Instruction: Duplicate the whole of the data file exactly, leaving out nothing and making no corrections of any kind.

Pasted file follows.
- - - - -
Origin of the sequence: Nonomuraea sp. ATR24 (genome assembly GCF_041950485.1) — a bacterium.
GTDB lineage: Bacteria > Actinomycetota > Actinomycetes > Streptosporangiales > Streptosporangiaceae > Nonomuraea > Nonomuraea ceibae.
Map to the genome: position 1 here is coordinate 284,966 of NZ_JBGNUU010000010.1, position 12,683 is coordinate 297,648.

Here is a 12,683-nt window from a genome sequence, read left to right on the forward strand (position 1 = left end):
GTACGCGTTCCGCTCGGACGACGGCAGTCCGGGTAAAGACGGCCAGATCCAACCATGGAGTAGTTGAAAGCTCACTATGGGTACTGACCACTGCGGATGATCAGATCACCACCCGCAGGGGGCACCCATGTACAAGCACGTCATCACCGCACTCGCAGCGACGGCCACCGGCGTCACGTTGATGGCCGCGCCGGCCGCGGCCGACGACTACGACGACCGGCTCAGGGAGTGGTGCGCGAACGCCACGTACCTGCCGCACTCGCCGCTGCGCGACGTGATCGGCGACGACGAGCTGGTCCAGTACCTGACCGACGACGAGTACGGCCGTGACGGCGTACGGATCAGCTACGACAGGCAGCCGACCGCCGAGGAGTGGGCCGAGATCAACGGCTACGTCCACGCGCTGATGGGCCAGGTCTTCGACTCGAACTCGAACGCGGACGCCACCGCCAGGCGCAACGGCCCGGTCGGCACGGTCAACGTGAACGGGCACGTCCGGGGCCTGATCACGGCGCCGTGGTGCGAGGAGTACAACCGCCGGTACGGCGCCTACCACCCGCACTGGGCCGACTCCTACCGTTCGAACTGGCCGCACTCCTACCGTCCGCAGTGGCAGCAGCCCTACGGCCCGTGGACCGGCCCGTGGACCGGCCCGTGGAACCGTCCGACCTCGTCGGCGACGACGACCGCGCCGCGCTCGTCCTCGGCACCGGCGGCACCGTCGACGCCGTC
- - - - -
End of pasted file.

Origin of the sequence: Nonomuraea sp. ATR24 (genome assembly GCF_041950485.1) — a bacterium.
GTDB lineage: Bacteria > Actinomycetota > Actinomycetes > Streptosporangiales > Streptosporangiaceae > Nonomuraea > Nonomuraea ceibae.
Map to the genome: position 1 here is coordinate 284,966 of NZ_JBGNUU010000010.1, position 12,683 is coordinate 297,648.

Here is a 12,683-nt window from a genome sequence, read left to right on the forward strand (position 1 = left end):
GTACGCGTTCCGCTCGGACGACGGCAGTCCGGGTAAAGACGGCCAGATCCAACCATGGAGTAGTTGAAAGCTCACTATGGGTACTGACCACTGCGGATGATCAGATCACCACCCGCAGGGGGCACCCATGTACAAGCACGTCATCACCGCACTCGCAGCGACGGCCACCGGCGTCACGTTGATGGCCGCGCCGGCCGCGGCCGACGACTACGACGACCGGCTCAGGGAGTGGTGCGCGAACGCCACGTACCTGCCGCACTCGCCGCTGCGCGACGTGATCGGCGACGACGAGCTGGTCCAGTACCTGACCGACGACGAGTACGGCCGTGACGGCGTACGGATCAGCTACGACAGGCAGCCGACCGCCGAGGAGTGGGCCGAGATCAACGGCTACGTCCACGCGCTGATGGGCCAGGTCTTCGACTCGAACTCGAACGCGGACGCCACCGCCAGGCGCAACGGCCCGGTCGGCACGGTCAACGTGAACGGGCACGTCCGGGGCCTGATCACGGCGCCGTGGTGCGAGGAGTACAACCGCCGGTACGGCGCCTACCACCCGCACTGGGCCGACTCCTACCGTTCGAACTGGCCGCACTCCTACCGTCCGCAGTGGCAGCAGCCCTACGGCCCGTGGACCGGCCCGTGGACCGGCCCGTGGAACCGTCCGACCTCGTCGGCGACGACGACCGCGCCGCGCTCGTCCTCGGCACCGGCGGCACCGTCGACGCCGTC